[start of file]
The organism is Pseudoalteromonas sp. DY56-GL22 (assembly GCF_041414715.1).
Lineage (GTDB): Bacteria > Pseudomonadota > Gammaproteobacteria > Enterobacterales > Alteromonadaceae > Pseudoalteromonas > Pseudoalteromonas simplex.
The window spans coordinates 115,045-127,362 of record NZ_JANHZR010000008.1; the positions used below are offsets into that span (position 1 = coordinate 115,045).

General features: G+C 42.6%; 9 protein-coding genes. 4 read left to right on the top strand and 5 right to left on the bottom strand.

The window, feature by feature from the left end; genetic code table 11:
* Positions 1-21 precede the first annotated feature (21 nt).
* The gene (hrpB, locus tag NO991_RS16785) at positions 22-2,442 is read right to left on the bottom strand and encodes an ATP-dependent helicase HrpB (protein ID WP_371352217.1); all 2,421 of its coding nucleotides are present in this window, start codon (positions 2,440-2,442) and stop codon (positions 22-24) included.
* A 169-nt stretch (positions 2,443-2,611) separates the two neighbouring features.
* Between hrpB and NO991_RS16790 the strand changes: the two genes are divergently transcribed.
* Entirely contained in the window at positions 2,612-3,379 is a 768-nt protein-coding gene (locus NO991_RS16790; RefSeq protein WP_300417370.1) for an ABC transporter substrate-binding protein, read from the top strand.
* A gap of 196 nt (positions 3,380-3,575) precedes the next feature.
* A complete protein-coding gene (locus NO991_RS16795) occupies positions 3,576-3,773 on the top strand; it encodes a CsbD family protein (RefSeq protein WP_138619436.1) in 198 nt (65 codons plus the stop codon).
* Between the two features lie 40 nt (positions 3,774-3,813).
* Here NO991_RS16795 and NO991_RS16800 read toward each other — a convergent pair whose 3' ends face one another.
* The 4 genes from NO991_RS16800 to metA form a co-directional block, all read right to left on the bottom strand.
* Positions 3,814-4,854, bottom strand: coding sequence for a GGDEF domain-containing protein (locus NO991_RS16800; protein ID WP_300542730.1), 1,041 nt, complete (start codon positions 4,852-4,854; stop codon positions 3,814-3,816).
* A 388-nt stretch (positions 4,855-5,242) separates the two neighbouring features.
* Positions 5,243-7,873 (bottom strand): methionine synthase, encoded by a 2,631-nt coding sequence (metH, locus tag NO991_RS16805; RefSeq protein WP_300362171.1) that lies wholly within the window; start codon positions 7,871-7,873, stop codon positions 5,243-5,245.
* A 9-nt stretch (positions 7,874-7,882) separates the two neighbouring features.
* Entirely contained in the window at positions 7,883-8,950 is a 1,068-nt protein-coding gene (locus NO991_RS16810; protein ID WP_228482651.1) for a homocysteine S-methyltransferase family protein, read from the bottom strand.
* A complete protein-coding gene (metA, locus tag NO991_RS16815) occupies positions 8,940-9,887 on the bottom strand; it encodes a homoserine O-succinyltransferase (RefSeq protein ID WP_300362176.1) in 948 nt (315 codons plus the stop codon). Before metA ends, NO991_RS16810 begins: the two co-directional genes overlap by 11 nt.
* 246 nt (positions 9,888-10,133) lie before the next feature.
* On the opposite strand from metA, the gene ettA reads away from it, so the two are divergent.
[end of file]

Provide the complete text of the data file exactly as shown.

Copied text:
The organism is Pseudoalteromonas sp. DY56-GL22 (assembly GCF_041414715.1).
Lineage (GTDB): Bacteria > Pseudomonadota > Gammaproteobacteria > Enterobacterales > Alteromonadaceae > Pseudoalteromonas > Pseudoalteromonas simplex.
The window spans coordinates 115,045-127,362 of record NZ_JANHZR010000008.1; the positions used below are offsets into that span (position 1 = coordinate 115,045).

General features: G+C 42.6%; 9 protein-coding genes. 4 read left to right on the top strand and 5 right to left on the bottom strand.

The window, feature by feature from the left end; genetic code table 11:
* Positions 1-21 precede the first annotated feature (21 nt).
* The gene (hrpB, locus tag NO991_RS16785) at positions 22-2,442 is read right to left on the bottom strand and encodes an ATP-dependent helicase HrpB (protein ID WP_371352217.1); all 2,421 of its coding nucleotides are present in this window, start codon (positions 2,440-2,442) and stop codon (positions 22-24) included.
* A 169-nt stretch (positions 2,443-2,611) separates the two neighbouring features.
* Between hrpB and NO991_RS16790 the strand changes: the two genes are divergently transcribed.
* Entirely contained in the window at positions 2,612-3,379 is a 768-nt protein-coding gene (locus NO991_RS16790; RefSeq protein WP_300417370.1) for an ABC transporter substrate-binding protein, read from the top strand.
* A gap of 196 nt (positions 3,380-3,575) precedes the next feature.
* A complete protein-coding gene (locus NO991_RS16795) occupies positions 3,576-3,773 on the top strand; it encodes a CsbD family protein (RefSeq protein WP_138619436.1) in 198 nt (65 codons plus the stop codon).
* Between the two features lie 40 nt (positions 3,774-3,813).
* Here NO991_RS16795 and NO991_RS16800 read toward each other — a convergent pair whose 3' ends face one another.
* The 4 genes from NO991_RS16800 to metA form a co-directional block, all read right to left on the bottom strand.
* Positions 3,814-4,854, bottom strand: coding sequence for a GGDEF domain-containing protein (locus NO991_RS16800; protein ID WP_300542730.1), 1,041 nt, complete (start codon positions 4,852-4,854; stop codon positions 3,814-3,816).
* A 388-nt stretch (positions 4,855-5,242) separates the two neighbouring features.
* Positions 5,243-7,873 (bottom strand): methionine synthase, encoded by a 2,631-nt coding sequence (metH, locus tag NO991_RS16805; RefSeq protein WP_300362171.1) that lies wholly within the window; start codon positions 7,871-7,873, stop codon positions 5,243-5,245.
* A 9-nt stretch (positions 7,874-7,882) separates the two neighbouring features.
* Entirely contained in the window at positions 7,883-8,950 is a 1,068-nt protein-coding gene (locus NO991_RS16810; protein ID WP_228482651.1) for a homocysteine S-methyltransferase family protein, read from the bottom strand.
* A complete protein-coding gene (metA, locus tag NO991_RS16815) occupies positions 8,940-9,887 on the bottom strand; it encodes a homoserine O-succinyltransferase (RefSeq protein ID WP_300362176.1) in 948 nt (315 codons plus the stop codon). Before metA ends, NO991_RS16810 begins: the two co-directional genes overlap by 11 nt.
* 246 nt (positions 9,888-10,133) lie before the next feature.
* On the opposite strand from metA, the gene ettA reads away from it, so the two are divergent.